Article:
NOAA Atlantic Oceanographic and Meteorological Lab (AOML) scientist Rik Wanninkhof served as lead editor of the newly released Integrated Ocean Carbon Research (IOC-R) report, which outlines a plan forward for ocean carbon research that can benefit decision-makers who are planning for climate change mitigation and adaption policies in the coming decade. NOAA has been at the forefront of ocean carbon research and observations for decades. Through programs like GO-SHIP and the Surface Ocean CO2 Network supported by GOMO, scientists have deepened our knowledge of the global carbon cycle and the role of the ocean in climate. Read more on GOMO's website or check out the UNESCO Press Release, originally published April 27, 2021.
US AON Sponsors Workshop in Support of Developing Indigenous Collaboration in Arctic Observing Networks
The US Arctic Observing Network (US AON) is a strategic and collaborative effort that works nationally and internationally to advance partnerships and systematic and ethical planning approaches to Arctic observing in support of broad societal benefit. US AON values the direct engagement of Indigenous organizations and communities in its planning efforts and seeks to improve the overall capacity of the Arctic research community, typically educated in only western science, into an improved understanding of how to develop effective partnerships with Indigenous-led efforts. To that end, US AON sponsored a 2-day invitational training for its partners, including: members of the interagency US AON Board, principal investigators of NOAA's Arctic Research Program and investigators from the newly initiated Research Networking Activity - for Sustained Coordinated Observations of Arctic Change (CoObs RNA), funded by the National Science Foundation. 

Kawerak’s Social Science Program and Katirvik Cultural Center, based out of Nome, Alaska, served as the training team. The training provided an overview of the cultural and historical context of Alaskan communities and also presented an introduction into Indigenous knowledge systems and co-production of knowledge practices, which have been identified by communities as a preferred methodology for collaboration with western science. US AON hopes to move forward with all of its partners using this improved understanding to build equitable research collaborations. 

By Sandy Starkweather, Executive Director, US Arctic Observing Network
US AON's Executive Director, Dr. Sandy Starkweather, is a principal investigator of NOAA's Arctic Research Program within the Global Ocean Monitoring and Observing Program.
Announcing New Tropical Pacific Observing System Website
The Tropical Pacific Observing System (TPOS) has a brand new website: tropicalpacific.org. We are excited to share the design for the new site that we hope embodies a new TPOS entering into its implementation phase. Much like the TPOS 2020 project, the former tpos2020.org will be sunsetting. 

The goals for this website redesign were to: 
  1. Highlight investments in pilot and process studies: https://tropicalpacific.org/projects/
  2. Provide observational data links and products that the TPOS research community would find useful: https://tropicalpacific.org/observations/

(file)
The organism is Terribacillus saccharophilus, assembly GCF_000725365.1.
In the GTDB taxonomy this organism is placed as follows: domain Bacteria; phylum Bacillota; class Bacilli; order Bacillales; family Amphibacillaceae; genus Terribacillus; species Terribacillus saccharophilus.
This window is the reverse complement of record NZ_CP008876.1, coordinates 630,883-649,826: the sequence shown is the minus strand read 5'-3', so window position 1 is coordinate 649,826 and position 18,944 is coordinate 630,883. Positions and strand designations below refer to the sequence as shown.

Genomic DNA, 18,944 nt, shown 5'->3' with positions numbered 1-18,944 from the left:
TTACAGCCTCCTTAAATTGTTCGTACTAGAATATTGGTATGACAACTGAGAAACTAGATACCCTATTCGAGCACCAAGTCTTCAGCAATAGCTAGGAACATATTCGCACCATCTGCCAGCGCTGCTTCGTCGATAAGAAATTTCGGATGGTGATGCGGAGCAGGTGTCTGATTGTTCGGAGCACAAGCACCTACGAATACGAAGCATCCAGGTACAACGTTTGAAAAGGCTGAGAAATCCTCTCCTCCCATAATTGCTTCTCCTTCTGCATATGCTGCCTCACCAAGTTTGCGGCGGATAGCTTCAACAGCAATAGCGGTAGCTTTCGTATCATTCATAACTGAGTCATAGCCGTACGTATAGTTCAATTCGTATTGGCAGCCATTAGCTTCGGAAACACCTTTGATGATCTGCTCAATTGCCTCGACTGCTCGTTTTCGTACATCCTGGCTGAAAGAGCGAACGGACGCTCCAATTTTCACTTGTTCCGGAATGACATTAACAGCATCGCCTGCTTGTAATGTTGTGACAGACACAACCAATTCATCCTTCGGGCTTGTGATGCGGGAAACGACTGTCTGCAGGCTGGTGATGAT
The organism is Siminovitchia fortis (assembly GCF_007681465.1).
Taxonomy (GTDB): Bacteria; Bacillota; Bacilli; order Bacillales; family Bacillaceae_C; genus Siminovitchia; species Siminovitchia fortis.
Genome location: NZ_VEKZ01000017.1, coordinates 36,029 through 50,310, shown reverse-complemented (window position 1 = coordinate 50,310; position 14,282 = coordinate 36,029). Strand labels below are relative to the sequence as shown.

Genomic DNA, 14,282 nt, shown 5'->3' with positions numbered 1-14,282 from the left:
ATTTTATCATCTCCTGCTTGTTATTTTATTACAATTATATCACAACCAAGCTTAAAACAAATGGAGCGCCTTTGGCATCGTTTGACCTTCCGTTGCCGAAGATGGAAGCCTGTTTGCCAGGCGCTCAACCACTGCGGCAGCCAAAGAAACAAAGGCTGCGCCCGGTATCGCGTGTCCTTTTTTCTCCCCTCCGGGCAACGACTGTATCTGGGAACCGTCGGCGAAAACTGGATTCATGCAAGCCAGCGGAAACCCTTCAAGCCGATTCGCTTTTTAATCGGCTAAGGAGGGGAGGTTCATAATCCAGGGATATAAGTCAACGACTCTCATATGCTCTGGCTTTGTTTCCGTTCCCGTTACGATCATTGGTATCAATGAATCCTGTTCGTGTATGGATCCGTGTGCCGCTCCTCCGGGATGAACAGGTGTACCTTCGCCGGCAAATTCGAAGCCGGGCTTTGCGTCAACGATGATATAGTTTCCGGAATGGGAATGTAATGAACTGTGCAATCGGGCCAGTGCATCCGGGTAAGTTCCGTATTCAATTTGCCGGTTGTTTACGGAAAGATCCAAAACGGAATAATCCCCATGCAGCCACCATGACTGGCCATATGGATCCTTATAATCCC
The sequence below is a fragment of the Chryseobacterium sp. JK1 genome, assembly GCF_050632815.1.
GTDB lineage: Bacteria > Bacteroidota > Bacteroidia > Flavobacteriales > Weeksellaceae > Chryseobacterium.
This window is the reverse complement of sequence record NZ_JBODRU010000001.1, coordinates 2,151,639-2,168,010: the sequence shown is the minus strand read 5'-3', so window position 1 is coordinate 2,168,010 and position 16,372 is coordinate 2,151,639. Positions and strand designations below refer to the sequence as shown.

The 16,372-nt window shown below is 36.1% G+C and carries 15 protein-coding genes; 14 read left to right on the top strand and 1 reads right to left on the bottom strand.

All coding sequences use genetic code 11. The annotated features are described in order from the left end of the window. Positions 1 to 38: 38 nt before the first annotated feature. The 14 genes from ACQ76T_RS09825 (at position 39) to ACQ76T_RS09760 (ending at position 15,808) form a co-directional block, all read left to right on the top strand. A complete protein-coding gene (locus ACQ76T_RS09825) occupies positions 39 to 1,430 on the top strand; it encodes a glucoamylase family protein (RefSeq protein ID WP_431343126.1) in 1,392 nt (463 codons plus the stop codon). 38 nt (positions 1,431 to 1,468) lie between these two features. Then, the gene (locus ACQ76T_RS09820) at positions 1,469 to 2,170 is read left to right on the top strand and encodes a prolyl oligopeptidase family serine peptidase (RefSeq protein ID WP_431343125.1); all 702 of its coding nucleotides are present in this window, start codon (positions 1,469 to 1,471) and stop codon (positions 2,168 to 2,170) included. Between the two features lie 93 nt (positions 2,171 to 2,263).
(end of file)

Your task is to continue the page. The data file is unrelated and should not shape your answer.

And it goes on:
3. Have an attractive ‘Impacts’ (socio-economics) page that also provides relevant and compelling information to the public: https://tropicalpacific.org/impacts/
  4. Provide a repository of key documents and information from the TPOS 2020 project: https://tropicalpacific.org/tpos2020-project-archive/ 

We worked to reflect the international collaborative nature of TPOS and aimed to highlight groups and provide sources from information beyond those in the US, but we are actively seeking feedback and suggestions for improvement. If you are looking for a way to get involved in TPOS, please visit our Get Involved page. If you wish to contact us separately with any questions or ideas, please send an email to [email protected].
FYI: NOAA Institutional Repository Submission Form Change
Update your bookmarks! Our submission form’s new link:

In an effort to streamline the submission process, the NOAA Institutional Repository (IR) has created a new submission form. This new form serves as your one-stop-shop for all your NOAA IR needs, replacing three other forms. You can perform all the following functions in one place:

  • Request DOIs; 
  • Submit journal articles and NOAA publications (both single and batch submissions);
  • Request Section 508 remediation for your journal article manuscript;
  • Update a file or metadata currently in the IR;
  • Attach supporting files for your submission (i.e., appendices, dataset links, etc.)
News from Around NOAA
ICYMI: Earth Day
GOMO Celebrates Earth Day in the DMV

This past Earth Day, April 22, the GOMO team in the DC area got together to learn about their local natural resources. They toured the Anacostia River with the Anacostia Riverkeeper.

Anacostia Riverkeeper is a non-profit organization working to protect and restore the Anacostia River and create opportunities for the community to connect to the river. We hope you did something to celebrate Earth Day in your community!
Recent Publications
Kersalé, M., Meinen, C. S., Perez, R. C., Piola, A. R., Speich, S., Campos, E. J. D., et al. (2021). Multi-year estimates of daily heat transport by the Atlantic meridional overturning circulation at 34.5°S. Journal of Geophysical Research: Oceans, 126, e2020JC016947. https://doi.org/10.1029/2020JC016947

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Do you have news to share with the GOMO Community, or beyond? 
Contact Jessica Mkitarian: [email protected] or (301) 427-2472.